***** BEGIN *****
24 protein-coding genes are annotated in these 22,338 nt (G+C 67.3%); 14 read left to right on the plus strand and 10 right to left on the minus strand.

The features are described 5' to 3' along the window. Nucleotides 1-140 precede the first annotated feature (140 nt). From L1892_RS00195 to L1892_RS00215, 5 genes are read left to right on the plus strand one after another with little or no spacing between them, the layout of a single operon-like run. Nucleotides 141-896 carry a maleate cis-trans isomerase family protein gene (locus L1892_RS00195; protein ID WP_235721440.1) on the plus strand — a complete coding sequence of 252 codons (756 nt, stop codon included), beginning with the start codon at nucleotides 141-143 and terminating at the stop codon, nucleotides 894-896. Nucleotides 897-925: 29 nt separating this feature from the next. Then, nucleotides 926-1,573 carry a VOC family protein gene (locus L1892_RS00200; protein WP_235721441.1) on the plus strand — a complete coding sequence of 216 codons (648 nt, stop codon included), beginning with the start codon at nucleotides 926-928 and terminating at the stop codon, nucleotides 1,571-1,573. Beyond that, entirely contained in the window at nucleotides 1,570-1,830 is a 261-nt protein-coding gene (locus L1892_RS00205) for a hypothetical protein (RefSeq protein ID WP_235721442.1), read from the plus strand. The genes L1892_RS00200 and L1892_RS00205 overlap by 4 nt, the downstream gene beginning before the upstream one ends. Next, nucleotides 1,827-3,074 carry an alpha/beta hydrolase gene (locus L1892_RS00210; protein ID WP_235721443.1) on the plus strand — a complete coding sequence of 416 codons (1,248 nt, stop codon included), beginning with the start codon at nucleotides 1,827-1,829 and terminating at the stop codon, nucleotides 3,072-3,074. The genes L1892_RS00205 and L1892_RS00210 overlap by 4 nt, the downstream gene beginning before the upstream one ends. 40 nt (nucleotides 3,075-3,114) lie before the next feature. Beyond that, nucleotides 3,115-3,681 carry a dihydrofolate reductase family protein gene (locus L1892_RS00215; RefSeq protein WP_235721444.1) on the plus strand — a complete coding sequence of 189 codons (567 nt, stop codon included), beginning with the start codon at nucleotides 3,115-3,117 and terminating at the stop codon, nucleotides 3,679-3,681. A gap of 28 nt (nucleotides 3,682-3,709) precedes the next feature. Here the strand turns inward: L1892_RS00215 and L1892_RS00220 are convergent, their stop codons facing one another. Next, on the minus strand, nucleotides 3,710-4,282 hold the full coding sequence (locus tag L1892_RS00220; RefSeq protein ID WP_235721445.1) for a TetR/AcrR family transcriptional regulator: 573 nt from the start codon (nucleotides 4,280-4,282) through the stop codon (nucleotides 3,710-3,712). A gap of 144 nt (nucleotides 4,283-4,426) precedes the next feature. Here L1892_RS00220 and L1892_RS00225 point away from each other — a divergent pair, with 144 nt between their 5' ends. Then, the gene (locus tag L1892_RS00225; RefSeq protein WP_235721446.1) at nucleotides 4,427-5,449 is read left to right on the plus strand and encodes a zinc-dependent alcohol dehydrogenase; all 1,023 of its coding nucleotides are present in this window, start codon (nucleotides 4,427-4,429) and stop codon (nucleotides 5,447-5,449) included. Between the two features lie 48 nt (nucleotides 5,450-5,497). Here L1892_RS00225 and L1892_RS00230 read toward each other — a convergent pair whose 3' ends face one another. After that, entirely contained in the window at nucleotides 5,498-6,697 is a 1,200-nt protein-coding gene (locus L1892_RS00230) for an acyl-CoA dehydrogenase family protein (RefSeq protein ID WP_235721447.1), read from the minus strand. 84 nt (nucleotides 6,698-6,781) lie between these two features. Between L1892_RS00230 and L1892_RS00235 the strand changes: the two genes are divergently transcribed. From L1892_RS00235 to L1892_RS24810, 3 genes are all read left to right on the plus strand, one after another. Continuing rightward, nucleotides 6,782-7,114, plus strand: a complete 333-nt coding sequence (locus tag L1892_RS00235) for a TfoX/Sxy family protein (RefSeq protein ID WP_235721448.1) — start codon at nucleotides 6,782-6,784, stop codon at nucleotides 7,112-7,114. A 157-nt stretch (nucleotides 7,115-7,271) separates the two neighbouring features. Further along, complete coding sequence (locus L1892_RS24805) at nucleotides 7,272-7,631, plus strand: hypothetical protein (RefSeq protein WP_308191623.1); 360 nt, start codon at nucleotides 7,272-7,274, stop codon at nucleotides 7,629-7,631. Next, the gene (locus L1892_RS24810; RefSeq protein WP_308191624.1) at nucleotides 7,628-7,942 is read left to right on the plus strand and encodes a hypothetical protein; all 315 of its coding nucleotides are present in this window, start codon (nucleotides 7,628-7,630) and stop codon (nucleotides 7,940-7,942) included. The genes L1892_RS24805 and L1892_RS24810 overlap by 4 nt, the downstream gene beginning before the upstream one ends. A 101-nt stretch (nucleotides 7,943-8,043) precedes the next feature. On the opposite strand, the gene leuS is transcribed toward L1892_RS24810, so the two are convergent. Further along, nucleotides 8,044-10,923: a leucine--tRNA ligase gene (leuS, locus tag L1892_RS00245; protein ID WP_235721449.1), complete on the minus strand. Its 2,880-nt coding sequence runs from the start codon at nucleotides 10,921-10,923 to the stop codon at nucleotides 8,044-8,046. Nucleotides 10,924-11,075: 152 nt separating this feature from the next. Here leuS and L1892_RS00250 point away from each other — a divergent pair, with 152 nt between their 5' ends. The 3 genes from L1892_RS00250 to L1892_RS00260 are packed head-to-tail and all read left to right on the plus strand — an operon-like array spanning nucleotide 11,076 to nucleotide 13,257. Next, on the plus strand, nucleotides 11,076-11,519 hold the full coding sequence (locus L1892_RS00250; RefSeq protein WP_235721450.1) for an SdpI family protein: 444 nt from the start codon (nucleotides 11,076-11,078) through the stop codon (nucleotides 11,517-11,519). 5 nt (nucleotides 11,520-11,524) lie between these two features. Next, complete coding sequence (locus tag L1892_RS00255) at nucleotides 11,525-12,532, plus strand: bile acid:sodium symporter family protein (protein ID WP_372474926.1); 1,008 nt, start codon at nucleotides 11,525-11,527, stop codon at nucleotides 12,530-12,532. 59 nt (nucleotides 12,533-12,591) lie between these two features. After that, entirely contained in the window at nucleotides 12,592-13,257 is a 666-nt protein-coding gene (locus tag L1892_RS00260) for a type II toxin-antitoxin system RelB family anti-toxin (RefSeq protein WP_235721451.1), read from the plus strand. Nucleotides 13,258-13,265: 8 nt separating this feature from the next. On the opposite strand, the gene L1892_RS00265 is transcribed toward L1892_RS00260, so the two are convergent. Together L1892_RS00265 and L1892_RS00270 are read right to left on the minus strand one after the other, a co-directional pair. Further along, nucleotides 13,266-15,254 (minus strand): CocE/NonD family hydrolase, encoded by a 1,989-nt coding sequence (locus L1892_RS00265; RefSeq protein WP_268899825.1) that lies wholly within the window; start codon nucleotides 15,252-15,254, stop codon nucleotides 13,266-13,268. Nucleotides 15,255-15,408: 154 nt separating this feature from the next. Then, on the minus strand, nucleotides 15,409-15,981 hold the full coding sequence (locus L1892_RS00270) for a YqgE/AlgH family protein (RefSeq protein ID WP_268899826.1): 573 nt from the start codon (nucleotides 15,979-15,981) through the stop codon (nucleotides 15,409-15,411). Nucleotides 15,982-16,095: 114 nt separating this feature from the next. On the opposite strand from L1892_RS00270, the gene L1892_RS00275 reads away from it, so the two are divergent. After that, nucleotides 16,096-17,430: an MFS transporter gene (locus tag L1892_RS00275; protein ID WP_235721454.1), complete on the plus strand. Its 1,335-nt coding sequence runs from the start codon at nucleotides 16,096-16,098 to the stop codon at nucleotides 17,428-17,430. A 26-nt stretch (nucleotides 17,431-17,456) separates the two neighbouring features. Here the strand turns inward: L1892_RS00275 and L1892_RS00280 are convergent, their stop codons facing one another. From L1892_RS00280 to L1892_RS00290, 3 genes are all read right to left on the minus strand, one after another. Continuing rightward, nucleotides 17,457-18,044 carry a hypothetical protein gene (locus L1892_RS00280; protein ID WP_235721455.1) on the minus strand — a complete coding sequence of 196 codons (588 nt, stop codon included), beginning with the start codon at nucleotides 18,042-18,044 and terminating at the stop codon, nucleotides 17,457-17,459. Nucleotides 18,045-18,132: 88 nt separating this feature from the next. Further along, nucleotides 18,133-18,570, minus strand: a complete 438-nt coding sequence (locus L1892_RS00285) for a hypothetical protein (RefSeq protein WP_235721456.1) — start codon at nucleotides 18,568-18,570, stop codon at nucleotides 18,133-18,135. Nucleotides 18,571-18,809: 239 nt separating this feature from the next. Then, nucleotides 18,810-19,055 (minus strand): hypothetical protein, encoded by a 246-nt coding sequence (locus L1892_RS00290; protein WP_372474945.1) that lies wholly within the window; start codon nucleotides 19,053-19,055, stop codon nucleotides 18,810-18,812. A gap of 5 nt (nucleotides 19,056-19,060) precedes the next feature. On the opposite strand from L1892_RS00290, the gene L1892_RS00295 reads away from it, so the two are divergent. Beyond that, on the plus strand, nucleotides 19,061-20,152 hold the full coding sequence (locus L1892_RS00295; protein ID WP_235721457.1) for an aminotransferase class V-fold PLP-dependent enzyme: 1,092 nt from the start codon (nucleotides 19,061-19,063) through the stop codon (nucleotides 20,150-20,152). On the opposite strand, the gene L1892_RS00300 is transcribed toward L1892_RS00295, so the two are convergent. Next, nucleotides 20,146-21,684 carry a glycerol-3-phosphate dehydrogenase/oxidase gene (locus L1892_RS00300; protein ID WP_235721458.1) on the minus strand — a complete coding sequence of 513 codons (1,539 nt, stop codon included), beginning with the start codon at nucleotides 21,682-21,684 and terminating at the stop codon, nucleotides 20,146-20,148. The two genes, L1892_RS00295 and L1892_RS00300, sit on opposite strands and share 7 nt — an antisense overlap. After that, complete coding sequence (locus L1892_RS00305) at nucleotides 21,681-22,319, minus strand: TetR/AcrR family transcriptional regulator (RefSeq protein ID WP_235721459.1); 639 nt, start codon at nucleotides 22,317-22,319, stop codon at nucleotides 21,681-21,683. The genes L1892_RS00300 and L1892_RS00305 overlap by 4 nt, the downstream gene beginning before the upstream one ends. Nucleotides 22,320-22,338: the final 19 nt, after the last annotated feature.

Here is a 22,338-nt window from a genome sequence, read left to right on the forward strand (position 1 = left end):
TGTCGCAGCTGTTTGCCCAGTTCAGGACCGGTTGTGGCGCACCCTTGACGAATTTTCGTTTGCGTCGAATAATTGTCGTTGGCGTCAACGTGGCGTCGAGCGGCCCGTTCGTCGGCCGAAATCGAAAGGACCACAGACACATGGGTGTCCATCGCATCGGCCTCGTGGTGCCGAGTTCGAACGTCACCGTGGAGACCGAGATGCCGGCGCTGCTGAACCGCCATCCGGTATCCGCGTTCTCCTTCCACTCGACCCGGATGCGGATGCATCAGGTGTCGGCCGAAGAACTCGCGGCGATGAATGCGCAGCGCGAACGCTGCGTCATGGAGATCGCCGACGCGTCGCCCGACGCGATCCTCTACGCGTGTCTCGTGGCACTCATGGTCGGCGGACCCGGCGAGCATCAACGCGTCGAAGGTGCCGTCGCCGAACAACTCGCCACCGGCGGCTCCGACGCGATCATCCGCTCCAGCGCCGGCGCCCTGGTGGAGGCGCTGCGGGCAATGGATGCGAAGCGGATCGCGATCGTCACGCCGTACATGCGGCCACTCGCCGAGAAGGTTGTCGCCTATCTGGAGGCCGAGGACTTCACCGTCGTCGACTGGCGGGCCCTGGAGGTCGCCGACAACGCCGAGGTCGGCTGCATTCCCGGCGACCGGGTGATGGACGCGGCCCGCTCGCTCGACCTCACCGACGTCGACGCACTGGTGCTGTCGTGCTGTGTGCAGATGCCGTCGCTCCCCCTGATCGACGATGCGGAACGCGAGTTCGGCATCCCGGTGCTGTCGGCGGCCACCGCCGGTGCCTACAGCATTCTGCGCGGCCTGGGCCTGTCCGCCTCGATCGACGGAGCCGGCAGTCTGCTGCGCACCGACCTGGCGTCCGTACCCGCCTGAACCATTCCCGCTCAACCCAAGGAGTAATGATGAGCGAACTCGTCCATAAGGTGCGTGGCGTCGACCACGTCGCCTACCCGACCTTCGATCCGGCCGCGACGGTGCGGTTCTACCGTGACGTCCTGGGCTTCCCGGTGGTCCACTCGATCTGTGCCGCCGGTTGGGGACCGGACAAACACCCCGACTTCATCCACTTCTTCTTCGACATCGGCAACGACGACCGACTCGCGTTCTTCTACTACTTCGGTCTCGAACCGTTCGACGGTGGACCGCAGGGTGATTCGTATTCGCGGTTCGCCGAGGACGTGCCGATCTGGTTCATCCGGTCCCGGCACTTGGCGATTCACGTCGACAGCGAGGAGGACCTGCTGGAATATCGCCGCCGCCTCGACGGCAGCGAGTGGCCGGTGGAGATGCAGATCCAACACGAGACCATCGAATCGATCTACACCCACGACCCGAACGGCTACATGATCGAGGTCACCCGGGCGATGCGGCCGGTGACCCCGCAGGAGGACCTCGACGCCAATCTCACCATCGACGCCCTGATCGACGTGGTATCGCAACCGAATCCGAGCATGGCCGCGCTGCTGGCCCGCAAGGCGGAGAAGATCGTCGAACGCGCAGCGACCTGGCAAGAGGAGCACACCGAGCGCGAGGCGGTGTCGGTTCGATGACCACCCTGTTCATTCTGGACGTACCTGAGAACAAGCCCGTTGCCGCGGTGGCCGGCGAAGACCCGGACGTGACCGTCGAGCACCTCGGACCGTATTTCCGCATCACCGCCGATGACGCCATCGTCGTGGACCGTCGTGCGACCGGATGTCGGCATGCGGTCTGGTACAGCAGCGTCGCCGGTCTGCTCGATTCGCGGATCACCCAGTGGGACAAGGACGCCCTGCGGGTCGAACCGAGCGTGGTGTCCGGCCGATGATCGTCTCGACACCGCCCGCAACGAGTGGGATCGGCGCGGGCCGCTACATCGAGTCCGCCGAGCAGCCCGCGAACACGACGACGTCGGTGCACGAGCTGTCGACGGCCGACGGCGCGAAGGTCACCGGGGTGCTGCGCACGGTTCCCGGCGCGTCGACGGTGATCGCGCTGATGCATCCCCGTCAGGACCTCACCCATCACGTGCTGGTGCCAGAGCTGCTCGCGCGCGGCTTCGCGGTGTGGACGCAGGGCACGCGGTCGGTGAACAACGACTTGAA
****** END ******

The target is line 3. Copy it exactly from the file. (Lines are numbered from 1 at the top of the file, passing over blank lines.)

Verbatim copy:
Here is a 22,338-nt window from a genome sequence, read left to right on the forward strand (position 1 = left end):